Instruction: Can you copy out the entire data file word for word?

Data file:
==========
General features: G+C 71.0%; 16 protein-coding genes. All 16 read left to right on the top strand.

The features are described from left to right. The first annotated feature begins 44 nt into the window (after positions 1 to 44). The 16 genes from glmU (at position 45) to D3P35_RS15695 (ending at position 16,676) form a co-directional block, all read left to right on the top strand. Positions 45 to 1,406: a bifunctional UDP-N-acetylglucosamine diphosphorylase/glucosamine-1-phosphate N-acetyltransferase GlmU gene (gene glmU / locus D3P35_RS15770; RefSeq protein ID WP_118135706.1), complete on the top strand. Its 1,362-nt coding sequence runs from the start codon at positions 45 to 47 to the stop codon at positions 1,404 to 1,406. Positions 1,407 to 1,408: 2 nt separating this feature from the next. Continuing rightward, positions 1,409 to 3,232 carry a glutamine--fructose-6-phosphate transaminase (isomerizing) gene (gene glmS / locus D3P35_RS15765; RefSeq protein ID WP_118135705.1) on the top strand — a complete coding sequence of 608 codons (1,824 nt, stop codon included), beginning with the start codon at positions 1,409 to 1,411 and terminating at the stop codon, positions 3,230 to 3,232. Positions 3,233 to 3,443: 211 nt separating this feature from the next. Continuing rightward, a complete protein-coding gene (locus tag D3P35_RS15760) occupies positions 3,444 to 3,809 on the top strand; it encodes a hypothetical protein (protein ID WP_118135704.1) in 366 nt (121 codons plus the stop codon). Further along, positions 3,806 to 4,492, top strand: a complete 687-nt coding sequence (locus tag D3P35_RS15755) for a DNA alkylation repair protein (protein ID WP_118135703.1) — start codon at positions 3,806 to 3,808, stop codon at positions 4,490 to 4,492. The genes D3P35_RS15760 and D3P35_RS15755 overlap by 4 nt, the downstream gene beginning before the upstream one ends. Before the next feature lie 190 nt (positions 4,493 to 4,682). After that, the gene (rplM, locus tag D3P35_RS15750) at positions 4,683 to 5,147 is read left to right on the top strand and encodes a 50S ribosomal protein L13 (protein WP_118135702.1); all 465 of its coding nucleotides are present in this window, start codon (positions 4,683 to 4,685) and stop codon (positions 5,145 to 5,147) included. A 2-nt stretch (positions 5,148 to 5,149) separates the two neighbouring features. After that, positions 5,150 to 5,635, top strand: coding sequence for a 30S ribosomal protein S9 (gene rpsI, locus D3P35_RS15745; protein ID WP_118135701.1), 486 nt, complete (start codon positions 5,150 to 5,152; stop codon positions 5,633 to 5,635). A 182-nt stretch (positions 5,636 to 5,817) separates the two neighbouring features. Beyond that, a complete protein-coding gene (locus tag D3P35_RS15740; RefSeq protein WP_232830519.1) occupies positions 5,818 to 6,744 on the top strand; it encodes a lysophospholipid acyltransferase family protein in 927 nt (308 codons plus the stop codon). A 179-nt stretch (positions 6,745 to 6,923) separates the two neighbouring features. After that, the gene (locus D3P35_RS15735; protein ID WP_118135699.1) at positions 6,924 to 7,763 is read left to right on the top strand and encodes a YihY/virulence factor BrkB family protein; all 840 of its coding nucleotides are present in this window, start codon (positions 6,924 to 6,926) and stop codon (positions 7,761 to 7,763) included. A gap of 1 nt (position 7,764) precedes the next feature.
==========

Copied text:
General features: G+C 71.0%; 16 protein-coding genes. All 16 read left to right on the top strand.

The features are described from left to right. The first annotated feature begins 44 nt into the window (after positions 1 to 44). The 16 genes from glmU (at position 45) to D3P35_RS15695 (ending at position 16,676) form a co-directional block, all read left to right on the top strand. Positions 45 to 1,406: a bifunctional UDP-N-acetylglucosamine diphosphorylase/glucosamine-1-phosphate N-acetyltransferase GlmU gene (gene glmU / locus D3P35_RS15770; RefSeq protein ID WP_118135706.1), complete on the top strand. Its 1,362-nt coding sequence runs from the start codon at positions 45 to 47 to the stop codon at positions 1,404 to 1,406. Positions 1,407 to 1,408: 2 nt separating this feature from the next. Continuing rightward, positions 1,409 to 3,232 carry a glutamine--fructose-6-phosphate transaminase (isomerizing) gene (gene glmS / locus D3P35_RS15765; RefSeq protein ID WP_118135705.1) on the top strand — a complete coding sequence of 608 codons (1,824 nt, stop codon included), beginning with the start codon at positions 1,409 to 1,411 and terminating at the stop codon, positions 3,230 to 3,232. Positions 3,233 to 3,443: 211 nt separating this feature from the next. Continuing rightward, a complete protein-coding gene (locus tag D3P35_RS15760) occupies positions 3,444 to 3,809 on the top strand; it encodes a hypothetical protein (protein ID WP_118135704.1) in 366 nt (121 codons plus the stop codon). Further along, positions 3,806 to 4,492, top strand: a complete 687-nt coding sequence (locus tag D3P35_RS15755) for a DNA alkylation repair protein (protein ID WP_118135703.1) — start codon at positions 3,806 to 3,808, stop codon at positions 4,490 to 4,492. The genes D3P35_RS15760 and D3P35_RS15755 overlap by 4 nt, the downstream gene beginning before the upstream one ends. Before the next feature lie 190 nt (positions 4,493 to 4,682). After that, the gene (rplM, locus tag D3P35_RS15750) at positions 4,683 to 5,147 is read left to right on the top strand and encodes a 50S ribosomal protein L13 (protein WP_118135702.1); all 465 of its coding nucleotides are present in this window, start codon (positions 4,683 to 4,685) and stop codon (positions 5,145 to 5,147) included. A 2-nt stretch (positions 5,148 to 5,149) separates the two neighbouring features. After that, positions 5,150 to 5,635, top strand: coding sequence for a 30S ribosomal protein S9 (gene rpsI, locus D3P35_RS15745; protein ID WP_118135701.1), 486 nt, complete (start codon positions 5,150 to 5,152; stop codon positions 5,633 to 5,635). A 182-nt stretch (positions 5,636 to 5,817) separates the two neighbouring features. Beyond that, a complete protein-coding gene (locus tag D3P35_RS15740; RefSeq protein WP_232830519.1) occupies positions 5,818 to 6,744 on the top strand; it encodes a lysophospholipid acyltransferase family protein in 927 nt (308 codons plus the stop codon). A 179-nt stretch (positions 6,745 to 6,923) separates the two neighbouring features. After that, the gene (locus D3P35_RS15735; protein ID WP_118135699.1) at positions 6,924 to 7,763 is read left to right on the top strand and encodes a YihY/virulence factor BrkB family protein; all 840 of its coding nucleotides are present in this window, start codon (positions 6,924 to 6,926) and stop codon (positions 7,761 to 7,763) included. A gap of 1 nt (position 7,764) precedes the next feature.